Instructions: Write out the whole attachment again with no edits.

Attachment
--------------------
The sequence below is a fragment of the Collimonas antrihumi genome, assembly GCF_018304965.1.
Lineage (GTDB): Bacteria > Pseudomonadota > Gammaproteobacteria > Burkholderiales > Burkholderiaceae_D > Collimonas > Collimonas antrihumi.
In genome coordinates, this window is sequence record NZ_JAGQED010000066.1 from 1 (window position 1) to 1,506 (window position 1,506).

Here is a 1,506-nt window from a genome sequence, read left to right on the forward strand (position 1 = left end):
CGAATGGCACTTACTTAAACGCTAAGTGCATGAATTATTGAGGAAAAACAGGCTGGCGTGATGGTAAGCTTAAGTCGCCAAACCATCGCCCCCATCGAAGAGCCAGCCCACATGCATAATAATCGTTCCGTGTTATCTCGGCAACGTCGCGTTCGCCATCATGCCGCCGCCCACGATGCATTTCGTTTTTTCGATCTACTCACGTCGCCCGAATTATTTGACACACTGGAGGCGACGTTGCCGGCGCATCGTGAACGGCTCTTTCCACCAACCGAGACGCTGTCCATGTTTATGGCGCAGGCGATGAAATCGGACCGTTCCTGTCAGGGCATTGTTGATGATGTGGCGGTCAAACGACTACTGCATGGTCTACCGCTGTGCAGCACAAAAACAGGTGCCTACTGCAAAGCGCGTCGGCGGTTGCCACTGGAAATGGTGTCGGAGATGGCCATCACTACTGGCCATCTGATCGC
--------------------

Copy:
The sequence below is a fragment of the Collimonas antrihumi genome, assembly GCF_018304965.1.
Lineage (GTDB): Bacteria > Pseudomonadota > Gammaproteobacteria > Burkholderiales > Burkholderiaceae_D > Collimonas > Collimonas antrihumi.
In genome coordinates, this window is sequence record NZ_JAGQED010000066.1 from 1 (window position 1) to 1,506 (window position 1,506).

Here is a 1,506-nt window from a genome sequence, read left to right on the forward strand (position 1 = left end):
CGAATGGCACTTACTTAAACGCTAAGTGCATGAATTATTGAGGAAAAACAGGCTGGCGTGATGGTAAGCTTAAGTCGCCAAACCATCGCCCCCATCGAAGAGCCAGCCCACATGCATAATAATCGTTCCGTGTTATCTCGGCAACGTCGCGTTCGCCATCATGCCGCCGCCCACGATGCATTTCGTTTTTTCGATCTACTCACGTCGCCCGAATTATTTGACACACTGGAGGCGACGTTGCCGGCGCATCGTGAACGGCTCTTTCCACCAACCGAGACGCTGTCCATGTTTATGGCGCAGGCGATGAAATCGGACCGTTCCTGTCAGGGCATTGTTGATGATGTGGCGGTCAAACGACTACTGCATGGTCTACCGCTGTGCAGCACAAAAACAGGTGCCTACTGCAAAGCGCGTCGGCGGTTGCCACTGGAAATGGTGTCGGAGATGGCCATCACTACTGGCCATCTGATCGC